Five Books talks to Fuchsia Dunlop about her recommended reading on Chinese food:
Is there a clear continuum in Chinese cooking from ancient traditions to contemporary styles, or do you have the same sort of thing as in Europe where large-scale dynastic change often shifted how the palate was defined?
It’s a real mixture. There are some things that are stunningly continuous in Chinese history. For example, there’s a text from the third century BC called The Root of Tastes, written by a merchant called Lu Buwei. Lu records how the legendary chef Yi Yin lectured his king on cookery in the 16th century BC. The way Yi Yin describes the arts of flavour and the control of fire is something that’s still applicable today …. So you have some culinary techniques that go back more than 2000 years, for example the use of fermented soy products to bring flavour to food.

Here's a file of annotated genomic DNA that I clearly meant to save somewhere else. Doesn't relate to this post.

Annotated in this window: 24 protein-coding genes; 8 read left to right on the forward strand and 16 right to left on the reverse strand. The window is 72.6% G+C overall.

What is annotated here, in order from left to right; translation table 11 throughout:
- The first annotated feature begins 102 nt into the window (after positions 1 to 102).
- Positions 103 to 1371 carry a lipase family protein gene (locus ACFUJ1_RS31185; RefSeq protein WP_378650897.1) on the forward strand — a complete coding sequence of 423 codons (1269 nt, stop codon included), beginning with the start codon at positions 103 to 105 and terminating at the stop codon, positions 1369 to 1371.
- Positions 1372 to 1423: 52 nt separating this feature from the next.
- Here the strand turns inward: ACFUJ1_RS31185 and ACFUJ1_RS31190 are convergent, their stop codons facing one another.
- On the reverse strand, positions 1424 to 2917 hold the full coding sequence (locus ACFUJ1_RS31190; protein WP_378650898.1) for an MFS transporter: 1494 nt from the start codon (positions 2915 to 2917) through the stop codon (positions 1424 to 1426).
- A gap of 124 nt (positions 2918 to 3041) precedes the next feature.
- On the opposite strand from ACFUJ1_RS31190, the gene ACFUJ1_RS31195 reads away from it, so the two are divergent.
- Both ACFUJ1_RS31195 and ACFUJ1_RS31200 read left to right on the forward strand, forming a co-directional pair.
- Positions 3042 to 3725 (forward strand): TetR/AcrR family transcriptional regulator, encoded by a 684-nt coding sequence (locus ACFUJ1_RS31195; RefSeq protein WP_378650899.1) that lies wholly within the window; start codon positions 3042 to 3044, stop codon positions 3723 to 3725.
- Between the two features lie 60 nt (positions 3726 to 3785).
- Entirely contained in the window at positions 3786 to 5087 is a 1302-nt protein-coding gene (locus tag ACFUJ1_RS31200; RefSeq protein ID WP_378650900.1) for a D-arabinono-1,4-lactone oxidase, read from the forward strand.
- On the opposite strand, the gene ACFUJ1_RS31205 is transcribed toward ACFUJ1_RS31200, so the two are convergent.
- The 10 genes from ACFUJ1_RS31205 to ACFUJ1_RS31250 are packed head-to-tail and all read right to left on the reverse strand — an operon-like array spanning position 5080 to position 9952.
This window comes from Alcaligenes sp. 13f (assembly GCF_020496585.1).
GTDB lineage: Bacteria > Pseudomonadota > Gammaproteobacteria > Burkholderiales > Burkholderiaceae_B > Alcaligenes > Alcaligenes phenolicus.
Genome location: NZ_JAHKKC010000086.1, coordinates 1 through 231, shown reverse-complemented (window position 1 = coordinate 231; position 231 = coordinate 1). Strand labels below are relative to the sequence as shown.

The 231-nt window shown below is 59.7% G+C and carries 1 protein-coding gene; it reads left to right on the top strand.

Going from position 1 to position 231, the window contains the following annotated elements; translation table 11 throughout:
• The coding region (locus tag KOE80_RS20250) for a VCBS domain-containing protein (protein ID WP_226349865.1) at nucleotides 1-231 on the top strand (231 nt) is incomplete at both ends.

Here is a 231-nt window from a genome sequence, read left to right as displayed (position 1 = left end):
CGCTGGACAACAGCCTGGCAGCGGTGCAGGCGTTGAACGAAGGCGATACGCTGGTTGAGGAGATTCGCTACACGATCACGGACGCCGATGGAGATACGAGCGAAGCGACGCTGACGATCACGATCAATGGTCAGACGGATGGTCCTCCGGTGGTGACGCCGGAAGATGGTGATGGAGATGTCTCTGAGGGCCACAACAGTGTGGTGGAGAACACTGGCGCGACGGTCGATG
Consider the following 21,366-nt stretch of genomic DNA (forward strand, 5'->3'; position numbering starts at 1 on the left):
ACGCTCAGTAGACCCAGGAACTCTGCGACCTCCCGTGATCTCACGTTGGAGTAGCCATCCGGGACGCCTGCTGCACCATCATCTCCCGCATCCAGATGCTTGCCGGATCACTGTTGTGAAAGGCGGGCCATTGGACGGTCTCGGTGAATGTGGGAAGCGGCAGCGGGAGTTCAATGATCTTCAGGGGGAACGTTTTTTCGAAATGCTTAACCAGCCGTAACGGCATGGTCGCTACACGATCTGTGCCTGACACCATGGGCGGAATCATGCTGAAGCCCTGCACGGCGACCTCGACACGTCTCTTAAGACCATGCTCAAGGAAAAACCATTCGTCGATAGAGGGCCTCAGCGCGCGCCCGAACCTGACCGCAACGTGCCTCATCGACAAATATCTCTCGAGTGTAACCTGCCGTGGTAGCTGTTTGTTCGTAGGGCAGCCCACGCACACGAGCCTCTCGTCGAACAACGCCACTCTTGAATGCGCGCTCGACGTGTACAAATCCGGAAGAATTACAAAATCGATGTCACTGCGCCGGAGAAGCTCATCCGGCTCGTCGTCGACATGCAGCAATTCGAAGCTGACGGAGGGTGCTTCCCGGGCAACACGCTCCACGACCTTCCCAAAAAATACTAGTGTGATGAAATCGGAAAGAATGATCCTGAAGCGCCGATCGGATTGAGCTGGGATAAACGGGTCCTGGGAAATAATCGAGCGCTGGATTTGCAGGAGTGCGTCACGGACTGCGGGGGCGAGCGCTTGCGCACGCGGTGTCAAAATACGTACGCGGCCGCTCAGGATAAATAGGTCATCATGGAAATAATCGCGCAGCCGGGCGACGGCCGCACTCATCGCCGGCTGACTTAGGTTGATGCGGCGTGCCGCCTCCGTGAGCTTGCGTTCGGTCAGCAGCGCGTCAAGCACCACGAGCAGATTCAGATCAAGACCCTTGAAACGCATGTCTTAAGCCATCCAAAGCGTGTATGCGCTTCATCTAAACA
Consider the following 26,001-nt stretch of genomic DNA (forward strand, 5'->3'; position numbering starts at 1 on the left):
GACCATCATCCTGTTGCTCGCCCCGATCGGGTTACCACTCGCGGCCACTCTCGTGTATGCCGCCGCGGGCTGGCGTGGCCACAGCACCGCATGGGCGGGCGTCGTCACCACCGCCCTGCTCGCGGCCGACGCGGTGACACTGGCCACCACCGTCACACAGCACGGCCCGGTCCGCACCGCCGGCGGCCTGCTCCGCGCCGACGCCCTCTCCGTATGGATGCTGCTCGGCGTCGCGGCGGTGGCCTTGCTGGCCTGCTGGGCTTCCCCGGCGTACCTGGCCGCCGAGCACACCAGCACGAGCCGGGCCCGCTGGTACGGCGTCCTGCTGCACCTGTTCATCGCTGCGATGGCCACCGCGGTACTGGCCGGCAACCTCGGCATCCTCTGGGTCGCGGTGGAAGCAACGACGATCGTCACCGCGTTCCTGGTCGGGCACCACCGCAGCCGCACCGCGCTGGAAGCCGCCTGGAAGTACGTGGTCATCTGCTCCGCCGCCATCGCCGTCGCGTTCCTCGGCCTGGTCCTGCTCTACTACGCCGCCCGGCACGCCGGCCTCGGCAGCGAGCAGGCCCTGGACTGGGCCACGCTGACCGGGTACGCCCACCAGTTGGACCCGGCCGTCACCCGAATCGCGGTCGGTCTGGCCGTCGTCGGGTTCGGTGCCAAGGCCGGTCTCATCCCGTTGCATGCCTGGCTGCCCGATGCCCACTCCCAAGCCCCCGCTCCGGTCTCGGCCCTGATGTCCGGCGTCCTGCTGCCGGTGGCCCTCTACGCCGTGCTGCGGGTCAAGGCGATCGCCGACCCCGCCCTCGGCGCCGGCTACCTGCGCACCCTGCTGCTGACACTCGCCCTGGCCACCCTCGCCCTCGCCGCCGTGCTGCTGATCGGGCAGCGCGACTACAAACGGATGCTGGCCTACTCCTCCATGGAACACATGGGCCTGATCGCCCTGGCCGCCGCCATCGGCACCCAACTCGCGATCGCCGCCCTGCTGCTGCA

But then you also have massive historical shifts. One of the key moments in this respect was the late Ming, early Qing dynasty, when you had the arrival of new world food that transformed cuisines all over the world. In the case of China, the arrival of potatoes and sweet potatoes via Portuguese traders was one of the reasons that the nation was able to grow, because these foodstuffs made possible the cultivation of mountainous regions. Similarly, the chilli was first seen in China in the 16th century when it arrived in the eastern ports with the Portuguese traders. Inhabitants of the eastern provinces didn’t really develop a taste for it, but it found its way along the Yangtze to Hunan and Sichuan. It fitted in with the cosmologies of these regions, because there’s the idea in Chinese medicine that when the climate is very damp you need to eat heating foods to redress the balance of the body. In the past the Hunanese and Sichuanese had used things like ginger and other herbs, but suddenly the chilli appeared and suited them perfectly.